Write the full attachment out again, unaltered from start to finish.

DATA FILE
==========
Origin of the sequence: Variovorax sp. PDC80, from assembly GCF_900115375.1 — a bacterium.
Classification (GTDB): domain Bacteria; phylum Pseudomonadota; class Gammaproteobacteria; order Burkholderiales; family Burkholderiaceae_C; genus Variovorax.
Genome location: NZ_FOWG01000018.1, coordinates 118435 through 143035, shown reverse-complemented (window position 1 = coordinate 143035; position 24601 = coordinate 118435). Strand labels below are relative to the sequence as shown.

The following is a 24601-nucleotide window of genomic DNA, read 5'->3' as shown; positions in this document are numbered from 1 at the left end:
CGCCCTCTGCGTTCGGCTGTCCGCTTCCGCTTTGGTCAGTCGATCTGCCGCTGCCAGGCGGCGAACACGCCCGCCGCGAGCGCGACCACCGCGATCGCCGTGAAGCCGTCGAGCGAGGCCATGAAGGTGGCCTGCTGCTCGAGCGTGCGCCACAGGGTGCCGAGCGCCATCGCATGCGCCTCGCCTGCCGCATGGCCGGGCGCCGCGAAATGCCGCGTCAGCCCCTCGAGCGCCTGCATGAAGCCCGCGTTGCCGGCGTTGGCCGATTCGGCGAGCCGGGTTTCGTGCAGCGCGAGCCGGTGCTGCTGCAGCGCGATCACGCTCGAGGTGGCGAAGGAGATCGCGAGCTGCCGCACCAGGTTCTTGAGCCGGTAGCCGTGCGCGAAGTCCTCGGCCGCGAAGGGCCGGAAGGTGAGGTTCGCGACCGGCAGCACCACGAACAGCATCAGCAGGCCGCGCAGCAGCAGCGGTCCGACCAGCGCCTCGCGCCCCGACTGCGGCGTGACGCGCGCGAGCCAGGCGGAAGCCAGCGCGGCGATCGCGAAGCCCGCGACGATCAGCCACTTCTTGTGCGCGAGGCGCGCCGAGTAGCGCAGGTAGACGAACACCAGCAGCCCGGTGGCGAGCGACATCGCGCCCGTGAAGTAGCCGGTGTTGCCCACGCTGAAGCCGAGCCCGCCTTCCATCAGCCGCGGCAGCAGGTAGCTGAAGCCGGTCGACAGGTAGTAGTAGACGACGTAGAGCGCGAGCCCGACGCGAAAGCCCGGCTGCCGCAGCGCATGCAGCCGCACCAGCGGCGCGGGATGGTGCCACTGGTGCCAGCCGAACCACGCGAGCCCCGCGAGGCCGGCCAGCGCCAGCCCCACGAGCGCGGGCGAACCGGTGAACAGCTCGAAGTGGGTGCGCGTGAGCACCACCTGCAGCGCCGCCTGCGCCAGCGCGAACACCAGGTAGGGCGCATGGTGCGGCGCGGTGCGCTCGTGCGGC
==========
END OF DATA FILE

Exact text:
Origin of the sequence: Variovorax sp. PDC80, from assembly GCF_900115375.1 — a bacterium.
Classification (GTDB): domain Bacteria; phylum Pseudomonadota; class Gammaproteobacteria; order Burkholderiales; family Burkholderiaceae_C; genus Variovorax.
Genome location: NZ_FOWG01000018.1, coordinates 118435 through 143035, shown reverse-complemented (window position 1 = coordinate 143035; position 24601 = coordinate 118435). Strand labels below are relative to the sequence as shown.

The following is a 24601-nucleotide window of genomic DNA, read 5'->3' as shown; positions in this document are numbered from 1 at the left end:
CGCCCTCTGCGTTCGGCTGTCCGCTTCCGCTTTGGTCAGTCGATCTGCCGCTGCCAGGCGGCGAACACGCCCGCCGCGAGCGCGACCACCGCGATCGCCGTGAAGCCGTCGAGCGAGGCCATGAAGGTGGCCTGCTGCTCGAGCGTGCGCCACAGGGTGCCGAGCGCCATCGCATGCGCCTCGCCTGCCGCATGGCCGGGCGCCGCGAAATGCCGCGTCAGCCCCTCGAGCGCCTGCATGAAGCCCGCGTTGCCGGCGTTGGCCGATTCGGCGAGCCGGGTTTCGTGCAGCGCGAGCCGGTGCTGCTGCAGCGCGATCACGCTCGAGGTGGCGAAGGAGATCGCGAGCTGCCGCACCAGGTTCTTGAGCCGGTAGCCGTGCGCGAAGTCCTCGGCCGCGAAGGGCCGGAAGGTGAGGTTCGCGACCGGCAGCACCACGAACAGCATCAGCAGGCCGCGCAGCAGCAGCGGTCCGACCAGCGCCTCGCGCCCCGACTGCGGCGTGACGCGCGCGAGCCAGGCGGAAGCCAGCGCGGCGATCGCGAAGCCCGCGACGATCAGCCACTTCTTGTGCGCGAGGCGCGCCGAGTAGCGCAGGTAGACGAACACCAGCAGCCCGGTGGCGAGCGACATCGCGCCCGTGAAGTAGCCGGTGTTGCCCACGCTGAAGCCGAGCCCGCCTTCCATCAGCCGCGGCAGCAGGTAGCTGAAGCCGGTCGACAGGTAGTAGTAGACGACGTAGAGCGCGAGCCCGACGCGAAAGCCCGGCTGCCGCAGCGCATGCAGCCGCACCAGCGGCGCGGGATGGTGCCACTGGTGCCAGCCGAACCACGCGAGCCCCGCGAGGCCGGCCAGCGCCAGCCCCACGAGCGCGGGCGAACCGGTGAACAGCTCGAAGTGGGTGCGCGTGAGCACCACCTGCAGCGCCGCCTGCGCCAGCGCGAACACCAGGTAGGGCGCATGGTGCGGCGCGGTGCGCTCGTGCGGC